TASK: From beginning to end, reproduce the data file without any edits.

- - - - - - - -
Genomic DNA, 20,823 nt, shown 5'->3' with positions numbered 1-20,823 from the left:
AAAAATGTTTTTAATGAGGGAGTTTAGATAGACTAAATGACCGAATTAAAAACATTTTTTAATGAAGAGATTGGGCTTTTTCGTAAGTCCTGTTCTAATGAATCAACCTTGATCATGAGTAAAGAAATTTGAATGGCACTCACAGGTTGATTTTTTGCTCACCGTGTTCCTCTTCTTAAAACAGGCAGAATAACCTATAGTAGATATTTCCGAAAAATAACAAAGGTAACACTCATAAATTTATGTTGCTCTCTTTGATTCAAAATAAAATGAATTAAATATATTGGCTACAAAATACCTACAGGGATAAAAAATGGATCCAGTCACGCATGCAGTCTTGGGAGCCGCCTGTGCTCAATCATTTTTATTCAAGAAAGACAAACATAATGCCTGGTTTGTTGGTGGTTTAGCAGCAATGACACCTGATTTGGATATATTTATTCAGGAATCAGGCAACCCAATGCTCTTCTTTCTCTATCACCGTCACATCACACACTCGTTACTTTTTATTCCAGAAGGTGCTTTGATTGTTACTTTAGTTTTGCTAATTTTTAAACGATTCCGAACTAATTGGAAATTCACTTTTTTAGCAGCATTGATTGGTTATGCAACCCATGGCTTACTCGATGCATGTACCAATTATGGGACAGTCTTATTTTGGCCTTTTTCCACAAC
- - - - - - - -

Genomic DNA, 20,823 nt, shown 5'->3' with positions numbered 1-20,823 from the left:
AAAAATGTTTTTAATGAGGGAGTTTAGATAGACTAAATGACCGAATTAAAAACATTTTTTAATGAAGAGATTGGGCTTTTTCGTAAGTCCTGTTCTAATGAATCAACCTTGATCATGAGTAAAGAAATTTGAATGGCACTCACAGGTTGATTTTTTGCTCACCGTGTTCCTCTTCTTAAAACAGGCAGAATAACCTATAGTAGATATTTCCGAAAAATAACAAAGGTAACACTCATAAATTTATGTTGCTCTCTTTGATTCAAAATAAAATGAATTAAATATATTGGCTACAAAATACCTACAGGGATAAAAAATGGATCCAGTCACGCATGCAGTCTTGGGAGCCGCCTGTGCTCAATCATTTTTATTCAAGAAAGACAAACATAATGCCTGGTTTGTTGGTGGTTTAGCAGCAATGACACCTGATTTGGATATATTTATTCAGGAATCAGGCAACCCAATGCTCTTCTTTCTCTATCACCGTCACATCACACACTCGTTACTTTTTATTCCAGAAGGTGCTTTGATTGTTACTTTAGTTTTGCTAATTTTTAAACGATTCCGAACTAATTGGAAATTCACTTTTTTAGCAGCATTGATTGGTTATGCAACCCATGGCTTACTCGATGCATGTACCAATTATGGGACAGTCTTATTTTGGCCTTTTTCCACAAC